“If we hope to be eternally with Jesus, we must now imitate the virtues of Mary. She is the perfect model of how we should live; in simple faith, trustful hope, and selfless love of God and others.” - Fr. John Anthony Hardon, S.J., Servant of God (1914 – 2000: was an American Jesuit priest, writer, and theologian)
Gospel Text: (LK 1:39-56)
Mary set out
and traveled to the hill country in haste
to a town of Judah,
where she entered the house of Zechariah
and greeted Elizabeth.
When Elizabeth heard Mary's greeting,
the infant leaped in her womb,
and Elizabeth, filled with the Holy Spirit,
cried out in a loud voice and said,
"Blessed are you among women,
and blessed is the fruit of your womb.
And how does this happen to me,
that the mother of my Lord should come to me?
For at the moment the sound of your greeting reached my ears,
the infant in my womb leaped for joy.
Blessed are you who believed
that what was spoken to you by the Lord
would be fulfilled."
And Mary said:
"My soul proclaims the greatness of the Lord;
my spirit rejoices in God my Savior
for he has looked with favor on his lowly servant.
From this day all generations will call me blessed:
the Almighty has done great things for me
and holy is his Name.
He has mercy on those who fear him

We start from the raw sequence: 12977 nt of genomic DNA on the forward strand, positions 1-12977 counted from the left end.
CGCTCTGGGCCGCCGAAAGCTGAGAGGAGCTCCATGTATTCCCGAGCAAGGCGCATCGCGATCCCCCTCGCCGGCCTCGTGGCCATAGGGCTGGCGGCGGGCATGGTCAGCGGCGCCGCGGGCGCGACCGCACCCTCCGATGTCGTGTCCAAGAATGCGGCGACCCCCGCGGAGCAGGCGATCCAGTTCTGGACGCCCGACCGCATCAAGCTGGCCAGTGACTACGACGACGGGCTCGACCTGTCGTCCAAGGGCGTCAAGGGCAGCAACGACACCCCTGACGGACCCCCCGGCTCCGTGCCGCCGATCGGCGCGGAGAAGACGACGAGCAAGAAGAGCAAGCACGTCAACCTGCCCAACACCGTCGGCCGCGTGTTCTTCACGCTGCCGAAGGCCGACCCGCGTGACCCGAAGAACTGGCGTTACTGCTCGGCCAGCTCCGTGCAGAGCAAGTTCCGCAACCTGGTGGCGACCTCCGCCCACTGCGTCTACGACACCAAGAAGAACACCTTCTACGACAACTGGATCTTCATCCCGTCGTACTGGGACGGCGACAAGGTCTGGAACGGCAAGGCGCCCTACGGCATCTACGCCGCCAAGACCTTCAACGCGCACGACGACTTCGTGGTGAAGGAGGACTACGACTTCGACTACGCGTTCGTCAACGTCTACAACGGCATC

in every generation.
He has shown the strength of his arm,
and has scattered the proud in their conceit.
He has cast down the mighty from their thrones,
and has lifted up the lowly.
He has filled the hungry with good things,
and the rich he has sent away empty.
He has come to the help of his servant Israel
for he has remembered his promise of mercy,
the promise he made to our fathers,
to Abraham and his children forever."
Mary remained with her about three months
and then returned to her home.
The Assumption of the Blessed Virgin means that after Her life on earth, Mary was taken body and soul into Heaven. Unlike other saints, therefore, Our Lady is in Heaven not only with Her soul but also with Her glorified body. Pope Pius XII defined this doctrine as a "divinely revealed dogma" on November 1, 1950.
The Mother of God was conceived without original sin. Consequently She did not have to wait, like the rest of us, for the resurrection on the last day. She is with Her Divine Son in the same body – although now resplendent in glory – that She gave Him at Nazareth. He ascended bodily into Heaven forty days after His Resurrection. She was assumed bodily into Heaven after She completed Her stay on earth, some fifteen years later.
For about fourteen hundred years, the Feast of the Assumption has been celebrated on August 15. It is now one of the holy days of obligation for the universal Church (Canon 1246), when "the faithful are bound to participate in the Mass; they are also to abstain from those labors and business concerns which impede the worship to be rendered to God" (Canon 1247).
What are some of the lessons for us to learn from this mystery of our faith? They are the same lessons that Our Lady gave us when She appeared at Fatima. We are to pray, make sacrifices, and do penance for poor sinners who are offending God.
Mary's bodily Assumption is the promise of our own glorious resurrection from the grave – provided we pray. Without prayer we cannot remain faithful in our service of God.
Mary's assumption is the proof of how profitable it is to make sacrifices.
Mary's Assumption is a call to penance.